An oronasal fistula is an abnormal open path from the oral cavity into the nasal sinus. In most cases it is not visible as a hole in the roof of the mouth; the fistula usually is along the root of a tooth.
The most common teeth affected is the upper canine tooth (the large front corner teeth). the second most common teeth affected are the large upper fourth premolars. The problem can occur adjacent to any tooth in the upper jaw. Oronasal fistula can also occur in the center of the hard palate.
Any dog breed can be affected, but dachsunds are by far the most common breed in which we encounter oronasal fistula. They are also more common in toy breeds, and they are rare in cats.
If there is a foreign object or oral tumor present we will remove it. This procedure ranges from simple to very complicated. Some oral tumors are inoperable.
Once the tooth, foreign object, or tumor is removed we create a flap of healthy mucosa (the soft tissue lining the oral cavity) adjacent to the fistula. We slide the flap over the fistula and suture it in place.
Failure of a properly placed flap is due to the constant tension on the margins of the flap caused by the pet breathing in and out through its nose.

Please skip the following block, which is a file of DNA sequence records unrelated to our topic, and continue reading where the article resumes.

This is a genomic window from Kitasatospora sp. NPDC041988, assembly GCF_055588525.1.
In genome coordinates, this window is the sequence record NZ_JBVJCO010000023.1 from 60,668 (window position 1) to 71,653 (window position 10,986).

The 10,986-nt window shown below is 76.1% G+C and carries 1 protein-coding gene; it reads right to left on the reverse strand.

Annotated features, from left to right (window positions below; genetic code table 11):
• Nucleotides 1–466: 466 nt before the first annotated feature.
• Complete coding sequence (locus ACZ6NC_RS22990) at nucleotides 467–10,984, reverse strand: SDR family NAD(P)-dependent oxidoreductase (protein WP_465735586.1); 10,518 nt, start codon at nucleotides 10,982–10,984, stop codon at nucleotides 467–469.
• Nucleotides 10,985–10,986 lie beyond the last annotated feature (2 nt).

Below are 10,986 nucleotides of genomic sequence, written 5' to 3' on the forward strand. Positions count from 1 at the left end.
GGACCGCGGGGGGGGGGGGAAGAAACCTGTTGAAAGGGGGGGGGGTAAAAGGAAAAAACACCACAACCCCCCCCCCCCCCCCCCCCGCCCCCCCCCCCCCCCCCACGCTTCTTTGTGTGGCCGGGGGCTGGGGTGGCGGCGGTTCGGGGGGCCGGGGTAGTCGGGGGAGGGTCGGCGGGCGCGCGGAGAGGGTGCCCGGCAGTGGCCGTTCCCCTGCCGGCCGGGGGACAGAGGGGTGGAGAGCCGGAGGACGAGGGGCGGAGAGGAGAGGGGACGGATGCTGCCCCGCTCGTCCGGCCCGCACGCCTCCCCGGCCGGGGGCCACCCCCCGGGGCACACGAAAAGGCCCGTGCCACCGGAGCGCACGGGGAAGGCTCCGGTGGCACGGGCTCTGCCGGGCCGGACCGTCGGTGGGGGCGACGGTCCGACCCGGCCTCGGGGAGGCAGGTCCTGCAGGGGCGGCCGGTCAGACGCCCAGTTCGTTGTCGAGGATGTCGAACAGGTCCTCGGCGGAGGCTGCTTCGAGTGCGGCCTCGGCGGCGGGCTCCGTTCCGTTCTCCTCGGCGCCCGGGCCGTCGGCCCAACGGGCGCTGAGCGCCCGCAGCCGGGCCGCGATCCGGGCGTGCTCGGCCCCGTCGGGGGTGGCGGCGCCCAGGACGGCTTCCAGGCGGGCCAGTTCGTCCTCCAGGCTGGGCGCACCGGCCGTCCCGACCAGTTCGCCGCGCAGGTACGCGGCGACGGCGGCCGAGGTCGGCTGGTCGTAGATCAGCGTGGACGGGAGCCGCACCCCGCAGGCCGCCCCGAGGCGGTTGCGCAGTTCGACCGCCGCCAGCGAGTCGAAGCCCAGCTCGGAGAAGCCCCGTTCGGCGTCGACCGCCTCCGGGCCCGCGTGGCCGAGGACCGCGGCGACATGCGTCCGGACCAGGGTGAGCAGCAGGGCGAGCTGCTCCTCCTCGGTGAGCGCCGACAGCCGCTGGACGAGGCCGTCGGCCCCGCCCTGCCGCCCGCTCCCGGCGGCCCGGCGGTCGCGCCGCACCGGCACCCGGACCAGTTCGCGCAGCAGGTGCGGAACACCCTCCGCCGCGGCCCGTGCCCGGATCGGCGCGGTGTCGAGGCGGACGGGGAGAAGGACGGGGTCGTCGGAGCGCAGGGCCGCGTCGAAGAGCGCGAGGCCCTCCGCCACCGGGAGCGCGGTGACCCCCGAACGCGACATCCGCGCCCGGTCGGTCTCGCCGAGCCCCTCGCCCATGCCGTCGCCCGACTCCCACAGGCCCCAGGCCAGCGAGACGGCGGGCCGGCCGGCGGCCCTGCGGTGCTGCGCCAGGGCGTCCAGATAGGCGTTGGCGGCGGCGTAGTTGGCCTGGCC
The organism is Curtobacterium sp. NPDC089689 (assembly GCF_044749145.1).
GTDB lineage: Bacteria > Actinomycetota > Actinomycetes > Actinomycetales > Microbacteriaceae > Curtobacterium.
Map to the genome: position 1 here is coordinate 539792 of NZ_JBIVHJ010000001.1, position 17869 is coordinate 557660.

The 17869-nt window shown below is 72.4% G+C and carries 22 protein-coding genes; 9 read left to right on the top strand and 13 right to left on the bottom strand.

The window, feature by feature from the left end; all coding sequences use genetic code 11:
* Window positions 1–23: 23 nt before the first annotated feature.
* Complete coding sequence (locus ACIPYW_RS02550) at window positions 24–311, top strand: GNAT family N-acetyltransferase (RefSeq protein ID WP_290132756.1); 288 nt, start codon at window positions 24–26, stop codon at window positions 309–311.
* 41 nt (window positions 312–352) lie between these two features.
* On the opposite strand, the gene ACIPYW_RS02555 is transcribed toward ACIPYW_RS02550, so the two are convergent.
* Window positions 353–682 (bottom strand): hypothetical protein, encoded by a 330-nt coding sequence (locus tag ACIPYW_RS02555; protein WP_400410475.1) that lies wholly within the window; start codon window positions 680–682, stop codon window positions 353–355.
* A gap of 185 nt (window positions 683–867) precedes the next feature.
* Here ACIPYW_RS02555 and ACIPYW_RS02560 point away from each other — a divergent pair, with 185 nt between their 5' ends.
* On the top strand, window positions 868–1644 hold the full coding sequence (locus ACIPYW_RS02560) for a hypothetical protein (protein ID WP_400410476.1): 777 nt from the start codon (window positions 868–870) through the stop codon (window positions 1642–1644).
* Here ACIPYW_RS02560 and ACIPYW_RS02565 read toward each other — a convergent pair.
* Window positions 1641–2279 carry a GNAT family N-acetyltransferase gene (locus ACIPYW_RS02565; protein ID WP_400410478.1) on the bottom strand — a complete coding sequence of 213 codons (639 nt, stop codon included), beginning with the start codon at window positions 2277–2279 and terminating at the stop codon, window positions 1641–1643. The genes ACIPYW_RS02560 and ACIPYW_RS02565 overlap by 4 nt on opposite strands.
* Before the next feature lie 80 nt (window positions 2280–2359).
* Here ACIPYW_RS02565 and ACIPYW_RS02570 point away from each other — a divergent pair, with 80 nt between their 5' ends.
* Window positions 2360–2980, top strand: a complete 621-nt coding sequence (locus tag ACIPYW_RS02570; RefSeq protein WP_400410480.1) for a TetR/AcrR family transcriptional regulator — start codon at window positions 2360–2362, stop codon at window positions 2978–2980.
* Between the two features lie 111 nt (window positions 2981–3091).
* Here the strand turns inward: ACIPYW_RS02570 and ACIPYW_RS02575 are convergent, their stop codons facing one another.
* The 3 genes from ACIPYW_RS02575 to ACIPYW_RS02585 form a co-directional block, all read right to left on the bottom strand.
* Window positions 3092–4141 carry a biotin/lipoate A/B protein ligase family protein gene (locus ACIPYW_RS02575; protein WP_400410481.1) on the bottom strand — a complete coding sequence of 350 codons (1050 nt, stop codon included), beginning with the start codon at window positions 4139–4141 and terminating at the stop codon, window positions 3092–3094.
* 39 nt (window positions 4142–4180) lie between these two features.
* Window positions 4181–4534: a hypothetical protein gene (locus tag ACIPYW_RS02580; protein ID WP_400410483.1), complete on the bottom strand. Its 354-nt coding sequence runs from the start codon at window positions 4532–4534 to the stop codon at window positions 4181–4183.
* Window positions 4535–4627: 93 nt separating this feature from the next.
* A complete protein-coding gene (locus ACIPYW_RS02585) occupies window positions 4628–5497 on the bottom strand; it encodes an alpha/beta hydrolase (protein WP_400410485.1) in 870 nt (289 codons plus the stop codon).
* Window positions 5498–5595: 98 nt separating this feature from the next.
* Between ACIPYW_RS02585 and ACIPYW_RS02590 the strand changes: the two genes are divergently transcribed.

In some cases we will surgically replace the failed flap, and in some cases we will allow the fistula to heal by second intention (contracting closed and filling in with healthy scar tissue). Healing by second intention can take weeks to months, but it is not a painful process and does not affect the pet's quality of life. Some oronasal fistulas ultimately do not close completely, but a persistently open fistula also is not painful and does not negatively affect the pet's oral or overall health.
In other words, the significant problem is not the fistula itself, but the problem that caused the fistula. Our primary goal is to treat the problem that caused the fistula. The prognosis for the pet's oral and over-all health thus depends on our ability to treat this problem: